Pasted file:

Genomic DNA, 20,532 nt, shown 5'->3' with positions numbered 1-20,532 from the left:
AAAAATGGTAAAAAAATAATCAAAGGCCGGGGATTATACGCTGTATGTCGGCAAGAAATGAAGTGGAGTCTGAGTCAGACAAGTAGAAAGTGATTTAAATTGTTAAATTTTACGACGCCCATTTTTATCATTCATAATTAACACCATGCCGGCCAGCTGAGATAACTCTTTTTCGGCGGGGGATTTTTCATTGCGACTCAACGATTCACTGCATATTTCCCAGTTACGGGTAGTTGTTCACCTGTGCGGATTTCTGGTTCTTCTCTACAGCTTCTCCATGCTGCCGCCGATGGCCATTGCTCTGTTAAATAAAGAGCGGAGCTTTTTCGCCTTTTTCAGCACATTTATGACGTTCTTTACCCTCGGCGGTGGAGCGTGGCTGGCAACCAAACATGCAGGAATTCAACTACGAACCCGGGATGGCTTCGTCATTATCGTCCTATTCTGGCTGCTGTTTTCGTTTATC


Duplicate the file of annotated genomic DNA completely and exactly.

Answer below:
Genomic DNA, 20,532 nt, shown 5'->3' with positions numbered 1-20,532 from the left:
AAAAATGGTAAAAAAATAATCAAAGGCCGGGGATTATACGCTGTATGTCGGCAAGAAATGAAGTGGAGTCTGAGTCAGACAAGTAGAAAGTGATTTAAATTGTTAAATTTTACGACGCCCATTTTTATCATTCATAATTAACACCATGCCGGCCAGCTGAGATAACTCTTTTTCGGCGGGGGATTTTTCATTGCGACTCAACGATTCACTGCATATTTCCCAGTTACGGGTAGTTGTTCACCTGTGCGGATTTCTGGTTCTTCTCTACAGCTTCTCCATGCTGCCGCCGATGGCCATTGCTCTGTTAAATAAAGAGCGGAGCTTTTTCGCCTTTTTCAGCACATTTATGACGTTCTTTACCCTCGGCGGTGGAGCGTGGCTGGCAACCAAACATGCAGGAATTCAACTACGAACCCGGGATGGCTTCGTCATTATCGTCCTATTCTGGCTGCTGTTTTCGTTTATC